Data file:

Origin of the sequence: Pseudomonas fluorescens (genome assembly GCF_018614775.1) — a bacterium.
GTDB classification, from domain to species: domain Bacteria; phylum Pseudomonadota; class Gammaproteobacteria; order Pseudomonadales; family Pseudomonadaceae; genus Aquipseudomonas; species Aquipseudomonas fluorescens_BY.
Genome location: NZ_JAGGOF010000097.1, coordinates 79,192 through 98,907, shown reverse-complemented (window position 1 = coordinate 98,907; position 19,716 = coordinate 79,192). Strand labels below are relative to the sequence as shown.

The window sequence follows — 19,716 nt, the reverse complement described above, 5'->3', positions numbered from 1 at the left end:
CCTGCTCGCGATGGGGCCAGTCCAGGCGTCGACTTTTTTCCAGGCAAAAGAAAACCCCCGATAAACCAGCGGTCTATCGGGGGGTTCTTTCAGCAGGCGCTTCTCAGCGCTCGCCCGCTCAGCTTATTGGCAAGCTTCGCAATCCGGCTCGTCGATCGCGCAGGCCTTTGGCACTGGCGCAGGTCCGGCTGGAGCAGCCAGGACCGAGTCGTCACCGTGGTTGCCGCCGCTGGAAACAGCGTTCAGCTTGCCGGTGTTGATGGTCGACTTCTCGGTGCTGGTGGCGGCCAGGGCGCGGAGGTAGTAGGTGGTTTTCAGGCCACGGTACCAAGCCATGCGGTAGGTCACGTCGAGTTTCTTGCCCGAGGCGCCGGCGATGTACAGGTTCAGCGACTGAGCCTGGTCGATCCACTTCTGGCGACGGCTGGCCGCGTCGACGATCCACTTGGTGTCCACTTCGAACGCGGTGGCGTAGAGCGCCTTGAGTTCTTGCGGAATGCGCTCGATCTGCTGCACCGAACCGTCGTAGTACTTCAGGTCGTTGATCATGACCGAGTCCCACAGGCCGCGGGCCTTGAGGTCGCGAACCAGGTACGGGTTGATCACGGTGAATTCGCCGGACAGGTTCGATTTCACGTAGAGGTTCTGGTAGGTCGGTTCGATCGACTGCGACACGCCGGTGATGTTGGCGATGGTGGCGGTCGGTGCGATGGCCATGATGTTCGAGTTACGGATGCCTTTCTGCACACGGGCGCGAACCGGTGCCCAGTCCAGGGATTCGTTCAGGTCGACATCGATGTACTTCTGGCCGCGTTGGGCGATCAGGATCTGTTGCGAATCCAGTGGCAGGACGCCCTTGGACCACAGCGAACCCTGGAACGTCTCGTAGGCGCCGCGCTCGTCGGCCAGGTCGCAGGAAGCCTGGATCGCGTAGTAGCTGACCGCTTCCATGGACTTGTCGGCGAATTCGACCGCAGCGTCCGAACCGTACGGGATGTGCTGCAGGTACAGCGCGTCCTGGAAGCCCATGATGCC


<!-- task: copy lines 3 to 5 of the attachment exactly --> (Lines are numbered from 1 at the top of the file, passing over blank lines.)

Genome location: NZ_JAGGOF010000097.1, coordinates 79,192 through 98,907, shown reverse-complemented (window position 1 = coordinate 98,907; position 19,716 = coordinate 79,192). Strand labels below are relative to the sequence as shown.

The window sequence follows — 19,716 nt, the reverse complement described above, 5'->3', positions numbered from 1 at the left end:
CCTGCTCGCGATGGGGCCAGTCCAGGCGTCGACTTTTTTCCAGGCAAAAGAAAACCCCCGATAAACCAGCGGTCTATCGGGGGGTTCTTTCAGCAGGCGCTTCTCAGCGCTCGCCCGCTCAGCTTATTGGCAAGCTTCGCAATCCGGCTCGTCGATCGCGCAGGCCTTTGGCACTGGCGCAGGTCCGGCTGGAGCAGCCAGGACCGAGTCGTCACCGTGGTTGCCGCCGCTGGAAACAGCGTTCAGCTTGCCGGTGTTGATGGTCGACTTCTCGGTGCTGGTGGCGGCCAGGGCGCGGAGGTAGTAGGTGGTTTTCAGGCCACGGTACCAAGCCATGCGGTAGGTCACGTCGAGTTTCTTGCCCGAGGCGCCGGCGATGTACAGGTTCAGCGACTGAGCCTGGTCGATCCACTTCTGGCGACGGCTGGCCGCGTCGACGATCCACTTGGTGTCCACTTCGAACGCGGTGGCGTAGAGCGCCTTGAGTTCTTGCGGAATGCGCTCGATCTGCTGCACCGAACCGTCGTAGTACTTCAGGTCGTTGATCATGACCGAGTCCCACAGGCCGCGGGCCTTGAGGTCGCGAACCAGGTACGGGTTGATCACGGTGAATTCGCCGGACAGGTTCGATTTCACGTAGAGGTTCTGGTAGGTCGGTTCGATCGACTGCGACACGCCGGTGATGTTGGCGATGGTGGCGGTCGGTGCGATGGCCATGATGTTCGAGTTACGGATGCCTTTCTGCACACGGGCGCGAACCGGTGCCCAGTCCAGGGATTCGTTCAGGTCGACATCGATGTACTTCTGGCCGCGTTGGGCGATCAGGATCTGTTGCGAATCCAGTGGCAGGACGCCCTTGGACCACAGCGAACCCTGGAACGTCTCGTAGGCGCCGCGCTCGTCGGCCAGGTCGCAGGAAGCCTGGATCGCGTAGTAGCTGACCGCTTCCATGGACTTGTCGGCGAATTCGACCGCAGCGTCCGAACCGTACGGGATGTGCTGCAGGTACAGCGCGTCCTGGAAGCCCATGATGCC